The Swainson Family Painting, from England to Athens

Last Updated 2/8/2024

By Jubilee P. Reid

Originally published on December 14, 2023

In the Victorian Parlor at the McMinn County Living Heritage Museum, hangs an immense oil painting of five children and a dog. It is nine feet wide, over six feet tall and is enclosed within a heavy 9-inch-wide gilded frame. This incredible portrait was painted by an unknown artist in Lancashire, England around 1845.

The painting is labeled “The Children of Charles Swainson and Emma Sergeant of Frenchwood Hall, Preston, England.” Charles Swainson Jr. (1803 – 1855) and Emma Sergeant (1802 – 1857) were married in Lancashire, England on October 30, 1828. The eldest of their six children was Charles William Sergeant Swainson (b. 1831) who died as an infant. As was common at the time, his name was reused for the next son. The five children featured in the painting are: Charles William (b. 1832), Oswald Lister (b. 1833), Emily Frances (b. 1835), Catherine Harriet (b. 1836), and Edwin Sergeant (b. 1838).

The portrait is set outdoors and features either Charles or Oswald kneeling and clasping the arm of the other brother who stands holding a riding quirt and a cap. Emily is seated on the right of the painting with Catherine standing beside her. Edwin is seated in front with his right hand on the family’s dog which is perhaps an English Springer Spaniel. Such a large, detailed painting would have taken many months to complete, requiring the children to sit still for numerous hours.

The frame has cracks in the corner seams from drying and does not appear to be the original. The canvas may have been removed from the frame when it was shipped from England. The painting has darkened, especially around the edges, which is common for oil paintings of this age. It has been said that there was once a theft attempt resulting in damage along the top of the canvas, though this story has not been verified.

The home of the Swainson family was located in Preston, England, about an hour’s drive north of Liverpool and Manchester. The Industrial Revolution turned Preston into a thriving industrial town with cotton mills and the railway. Between 1801 and 1871 the population grew from nearly 12,000 people to over 83,000. The Swainson family gained their wealth through the mills; Charles’ grandfather, John, was a calico manufacturer, and his father, Charles Swainson Sr., was the head of Swainson, Birley, & Co. which operated a large mill known as the “Big Factory.” Charles Swainson Jr. continued the family tradition and was involved in the calico printing business. It was this wealth that allowed the commission of such an impressive painting.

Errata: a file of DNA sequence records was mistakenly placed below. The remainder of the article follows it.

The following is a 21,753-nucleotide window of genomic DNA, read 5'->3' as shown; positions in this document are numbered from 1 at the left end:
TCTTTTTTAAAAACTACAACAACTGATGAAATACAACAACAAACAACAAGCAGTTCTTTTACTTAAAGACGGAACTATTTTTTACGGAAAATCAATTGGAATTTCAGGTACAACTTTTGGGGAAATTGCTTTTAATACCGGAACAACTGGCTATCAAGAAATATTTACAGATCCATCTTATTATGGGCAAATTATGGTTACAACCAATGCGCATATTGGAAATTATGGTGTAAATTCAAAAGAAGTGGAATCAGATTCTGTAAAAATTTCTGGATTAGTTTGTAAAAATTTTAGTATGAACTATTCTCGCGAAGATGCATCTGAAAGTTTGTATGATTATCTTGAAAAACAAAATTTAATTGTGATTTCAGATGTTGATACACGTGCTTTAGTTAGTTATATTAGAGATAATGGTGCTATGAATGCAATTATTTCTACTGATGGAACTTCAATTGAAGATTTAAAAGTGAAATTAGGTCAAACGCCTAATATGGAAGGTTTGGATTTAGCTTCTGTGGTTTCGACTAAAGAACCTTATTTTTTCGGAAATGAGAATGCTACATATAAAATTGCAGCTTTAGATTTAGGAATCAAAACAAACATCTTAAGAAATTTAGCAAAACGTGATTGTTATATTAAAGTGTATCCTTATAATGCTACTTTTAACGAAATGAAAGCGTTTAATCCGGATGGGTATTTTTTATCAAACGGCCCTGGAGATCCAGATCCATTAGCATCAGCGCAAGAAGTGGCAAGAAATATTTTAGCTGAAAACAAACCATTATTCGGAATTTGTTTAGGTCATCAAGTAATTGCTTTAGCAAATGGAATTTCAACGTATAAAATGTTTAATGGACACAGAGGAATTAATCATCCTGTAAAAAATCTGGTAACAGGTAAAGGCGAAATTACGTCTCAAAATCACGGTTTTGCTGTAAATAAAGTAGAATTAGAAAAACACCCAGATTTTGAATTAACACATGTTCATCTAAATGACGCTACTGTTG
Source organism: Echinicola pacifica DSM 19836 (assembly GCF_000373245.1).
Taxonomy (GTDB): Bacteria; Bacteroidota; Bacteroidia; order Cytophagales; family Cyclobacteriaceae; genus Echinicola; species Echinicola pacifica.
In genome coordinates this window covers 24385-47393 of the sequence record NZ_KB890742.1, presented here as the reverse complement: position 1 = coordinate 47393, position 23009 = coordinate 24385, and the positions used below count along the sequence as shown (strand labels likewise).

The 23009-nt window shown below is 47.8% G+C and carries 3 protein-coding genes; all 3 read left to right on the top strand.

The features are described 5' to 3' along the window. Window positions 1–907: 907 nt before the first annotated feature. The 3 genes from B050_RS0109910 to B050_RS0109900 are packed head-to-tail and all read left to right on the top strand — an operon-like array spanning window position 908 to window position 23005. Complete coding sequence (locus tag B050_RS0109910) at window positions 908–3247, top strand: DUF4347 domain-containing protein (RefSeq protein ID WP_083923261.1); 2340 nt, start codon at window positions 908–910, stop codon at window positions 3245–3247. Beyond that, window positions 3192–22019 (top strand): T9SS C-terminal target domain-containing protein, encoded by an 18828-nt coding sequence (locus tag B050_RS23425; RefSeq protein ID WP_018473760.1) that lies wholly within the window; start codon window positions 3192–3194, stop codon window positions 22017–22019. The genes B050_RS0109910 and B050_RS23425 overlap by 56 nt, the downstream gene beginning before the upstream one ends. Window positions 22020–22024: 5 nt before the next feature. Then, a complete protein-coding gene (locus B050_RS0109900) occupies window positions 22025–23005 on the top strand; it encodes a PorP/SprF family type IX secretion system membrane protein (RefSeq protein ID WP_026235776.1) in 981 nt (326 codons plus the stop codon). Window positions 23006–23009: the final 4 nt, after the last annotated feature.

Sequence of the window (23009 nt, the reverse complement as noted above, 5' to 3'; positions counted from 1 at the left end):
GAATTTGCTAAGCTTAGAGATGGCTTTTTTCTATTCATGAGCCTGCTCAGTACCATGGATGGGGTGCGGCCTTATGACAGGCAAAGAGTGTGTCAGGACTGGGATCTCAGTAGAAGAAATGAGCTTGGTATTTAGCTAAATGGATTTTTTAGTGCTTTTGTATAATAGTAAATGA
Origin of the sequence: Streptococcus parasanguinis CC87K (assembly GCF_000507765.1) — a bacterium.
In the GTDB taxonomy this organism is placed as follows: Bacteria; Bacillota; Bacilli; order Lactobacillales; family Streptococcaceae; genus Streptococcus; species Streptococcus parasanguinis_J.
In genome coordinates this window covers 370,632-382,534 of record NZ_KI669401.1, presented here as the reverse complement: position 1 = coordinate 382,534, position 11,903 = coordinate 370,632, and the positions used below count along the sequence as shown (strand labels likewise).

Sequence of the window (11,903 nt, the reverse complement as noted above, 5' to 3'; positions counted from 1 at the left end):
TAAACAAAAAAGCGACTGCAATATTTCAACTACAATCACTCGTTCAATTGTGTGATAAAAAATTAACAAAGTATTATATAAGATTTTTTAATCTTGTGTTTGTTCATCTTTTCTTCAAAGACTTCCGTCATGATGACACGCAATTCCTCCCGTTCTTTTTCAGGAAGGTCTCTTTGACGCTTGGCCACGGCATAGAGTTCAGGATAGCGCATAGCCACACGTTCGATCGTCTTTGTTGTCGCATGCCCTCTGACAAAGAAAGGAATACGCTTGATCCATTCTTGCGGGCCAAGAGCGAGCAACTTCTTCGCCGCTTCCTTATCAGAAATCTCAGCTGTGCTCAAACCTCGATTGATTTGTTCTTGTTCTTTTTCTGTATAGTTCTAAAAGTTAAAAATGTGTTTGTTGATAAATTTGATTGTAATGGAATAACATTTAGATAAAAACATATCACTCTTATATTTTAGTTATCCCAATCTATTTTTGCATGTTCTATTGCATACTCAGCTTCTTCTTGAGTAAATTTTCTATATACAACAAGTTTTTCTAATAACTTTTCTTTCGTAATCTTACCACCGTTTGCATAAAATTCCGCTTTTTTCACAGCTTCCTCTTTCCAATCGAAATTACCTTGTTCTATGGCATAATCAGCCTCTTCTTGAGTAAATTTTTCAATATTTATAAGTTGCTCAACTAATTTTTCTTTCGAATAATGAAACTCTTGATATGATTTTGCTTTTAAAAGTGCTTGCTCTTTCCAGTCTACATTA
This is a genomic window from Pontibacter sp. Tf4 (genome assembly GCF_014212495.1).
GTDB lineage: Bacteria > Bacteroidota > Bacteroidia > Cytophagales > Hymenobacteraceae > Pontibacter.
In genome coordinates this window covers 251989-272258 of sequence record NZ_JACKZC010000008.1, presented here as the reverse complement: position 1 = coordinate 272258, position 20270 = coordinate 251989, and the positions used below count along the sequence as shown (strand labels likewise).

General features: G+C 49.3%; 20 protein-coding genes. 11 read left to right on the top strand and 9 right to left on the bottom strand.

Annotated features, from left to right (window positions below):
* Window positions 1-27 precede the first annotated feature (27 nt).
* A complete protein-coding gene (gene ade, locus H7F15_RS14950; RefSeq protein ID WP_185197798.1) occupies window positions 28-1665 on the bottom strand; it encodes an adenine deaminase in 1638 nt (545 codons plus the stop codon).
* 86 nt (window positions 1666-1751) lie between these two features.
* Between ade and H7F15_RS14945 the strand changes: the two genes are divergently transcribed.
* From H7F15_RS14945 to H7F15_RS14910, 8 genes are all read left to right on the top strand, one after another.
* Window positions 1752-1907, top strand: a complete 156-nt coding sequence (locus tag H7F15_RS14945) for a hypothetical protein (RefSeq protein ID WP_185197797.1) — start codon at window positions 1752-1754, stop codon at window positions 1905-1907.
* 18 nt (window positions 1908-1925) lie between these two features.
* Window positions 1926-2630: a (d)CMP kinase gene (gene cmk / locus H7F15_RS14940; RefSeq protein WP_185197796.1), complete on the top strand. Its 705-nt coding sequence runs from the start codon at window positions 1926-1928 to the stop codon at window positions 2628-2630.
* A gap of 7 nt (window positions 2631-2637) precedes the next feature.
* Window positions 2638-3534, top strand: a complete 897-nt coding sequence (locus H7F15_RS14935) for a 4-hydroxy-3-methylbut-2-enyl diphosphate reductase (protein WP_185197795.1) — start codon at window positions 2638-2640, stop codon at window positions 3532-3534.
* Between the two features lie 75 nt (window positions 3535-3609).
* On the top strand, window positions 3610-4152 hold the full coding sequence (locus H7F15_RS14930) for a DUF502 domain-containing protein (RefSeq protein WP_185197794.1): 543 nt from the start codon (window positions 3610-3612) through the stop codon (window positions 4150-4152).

The Swainson family lived in a large, two-story painted brick mansion named Frenchwood Hall, presumably from being situated on Frenchwood Knoll. Built in 1774 or earlier, it was originally a pair of connected houses with a slate roof and still stands today although it has been altered into four dwellings.

The Anglican St. Leonard’s Church, where all the Swainson children were christened and where several of the family are buried, still stands and is an active church in Walton-le-Dale, an English village dating to the Middle Ages. The tower and chancel were constructed in the 11th century. The rest of the current building was added on throughout the following centuries. St. Leonard’s is barely a mile from Frenchwood Hall, just across the River Ribble. The Swainson’s likely crossed the river on the London Road Bridge which was built in 1782 and was the closet bridge to Frenchwood Hall and the church. The bridge is still used for motor traffic today.

Charles Smith Swainson (1865 – 1933), the son of Emily (seated on the right in the painting), graduated from Oxford University, and emigrated to the United States around 1890. It is unusual for the time that the surname Swainson was passed down through a married daughter, but strangely it was. The painting was sent to the United States by ship around that time as part of his inheritance. He settled in Tellico Plains, Tennessee, and married Mary Catherine Caughron (1881 – 1969) in 1903. Charles S. Swainson was involved in many successful business ventures in Tellico Plains and became Vice President of Tellico Bank and Trust Co. He also donated land for the town’s cemetery, first school and First Baptist Church.

The painting remained in the home of Charles and Mary until their deaths when it passed to their son Charles Percy Swainson. On March 20, 1984, the painting was loaned indefinitely to the museum by Percy’s three children, Charles N. Swainson, Mary Heather West, and Carolyn Lloyd of Clarksville, Etowah, and Athens respectively. Due to their generous loan, the public can still view and enjoy this nearly 180-year-old enormous portrait.

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